Happy birthday, Facebook

Happy birthday, Facebook

Emrah Güler
Happy birthday, Facebook

Mark Zuckerberg’s creation has gone from a small campus-based social networking site to a global behemoth in just 10 short years. AP Photo

There could be as many as 1.23 billion Happy Birthday messages on the Facebook wall of Mark Zuckerberg, the co-founder, chairman and chief executive officer of Facebook, tomorrow when, not Zuckerberg himself, but the biggest social networking website celebrates its tenth anniversary.

From a Harvard University dorm, to a company that is worth $135 billion, and that will probably become the fastest in history to reach $150 billion according to Bloomberg Businessweek, Facebook has come of age with half of the world’s population with a connection to the Internet having a profile on the social networking site.

Spreading its wings across the globe by the minute, Facebook has always been popular in Turkey since its first penetration in 2007 into a country fascinated by new technology, and had long made the Internet an integral part of daily life. Since then, Turkey has almost always been among the top ten countries with the highest number of Facebook members.

Nearly half of Turkey’s population, reaching 40 million, is on the Internet. A staggering 33 million of these are on Facebook, and 19 million log onto their Facebook account at least once a day, according to Fırat Dirik, Facebook Global Marketing Solutions Sales Manager for Turkey. Another research study shows the increase in social media use in the last two years has displayed an average of a 300 percent increase.

Facebook: The go-to medium for word-of-mouth marketing

With a tech-savvy heavily young population that is active on the Internet (69 percent of the 18-29 demographics use social media), Facebook is becoming the go-to platform both for businesses and citizen journalism in Turkey (albeit Facebook’s censorship hovering over as a major recurring problem). From major corporations, to small start-ups, businesses in Turkey have been in the social media game for the last four years, each having its own Facebook page from dozens to millions of ‘like’s.’

Advertising agencies are quietly opening the way for social and digital agencies. Well, maybe not quietly. In the last three years, some 200 start-ups working on social media have opened in Turkey.

Companies are allocating as high as 100 million Turkish Liras for social media campaigns and marketing budgets allocated to social media have gone up from a maximum of three percent to as high as 50 percent in three years.

Turkcell, the leading mobile phone operator in Turkey, is also the leading name on Facebook, its Facebook page having just surpassed the 3 million ‘like’ mark. Working with bloggers and showering its Facebook followers with campaigns, contests and mobile apps, Turkcell, like many big companies have come from the social media age. Two years ago, Garanti Bank, another major player on Facebook, was the most popular financial institution in social media across the globe.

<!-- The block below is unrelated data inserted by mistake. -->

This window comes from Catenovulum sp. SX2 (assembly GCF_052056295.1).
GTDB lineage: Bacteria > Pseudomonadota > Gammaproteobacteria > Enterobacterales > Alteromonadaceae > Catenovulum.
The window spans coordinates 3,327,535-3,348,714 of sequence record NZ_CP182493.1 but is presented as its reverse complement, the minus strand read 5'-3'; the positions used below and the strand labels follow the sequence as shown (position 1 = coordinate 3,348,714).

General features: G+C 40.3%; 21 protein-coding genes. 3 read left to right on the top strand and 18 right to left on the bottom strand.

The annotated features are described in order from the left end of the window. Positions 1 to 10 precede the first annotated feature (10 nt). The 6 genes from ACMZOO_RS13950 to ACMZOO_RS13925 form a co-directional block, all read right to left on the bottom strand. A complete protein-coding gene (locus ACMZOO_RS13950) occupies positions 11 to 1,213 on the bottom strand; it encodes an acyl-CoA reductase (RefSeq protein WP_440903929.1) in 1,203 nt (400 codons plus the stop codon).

Facebook Pages are interactive. They are engaging. They can continuously deliver a steady flow of content attracting and, maybe more importantly, retaining existing and potential customers. They are the ideal medium for word-of-mouth marketing and constant exposure. More and more companies in Turkey are becoming aware of this. Whether you are the manager of an art gallery, selling pesticides or organizing a film festival, most of your audience is on Facebook. And they are interacting with each other, generating the buzz you spend precious hours and money on with your marketing team.

Citizen journalism and its silencing

Last summer’s nationwide protests led many to reach out to social media upon the refusal of mainstream media to have unbiased coverage, led with misinformation, and heavy censorship becoming the norm. Many on the streets with smart phones became citizen journalists. Within days, there were dozens of Facebook pages that served as alternative media outlets.

Along with citizen journalism came stories of censorship from the Facebook management. Censorship had occasionally taken the news before the protests, like when the Facebook page of DurDe! (Say Stop), Turkey’s biggest grassroots anti-racist initiative, had been closed about a year ago for no apparent reason on Facebook’s part.

During the protests, many Facebook pages were shut down, or were faced with what could be called semi-censorship, which included sanctions such as admins not being able to post, deleting some of the posts or some of the comments. Ötekilerin Postası, the Others’ Post, was one of these, shut down three times in a month, although there weren’t any problems throughout its active life since late 2012 up until the protests last June.

In early 2012, a frustrated low-wage former employee had leaked information on Facebook’s censorship policies, that Facebook recruited low-wage third-world contractors to monitor the country pages and delete certain content with no proper systems of control. While unarguably bringing the world closer, Facebook seems to be a microcosm of the world order, where corporate giants are favored for bringing in money through advertisement revenues and where alternative voices are occasionally silenced for disrupting the status quo. Happy birthday, Facebook.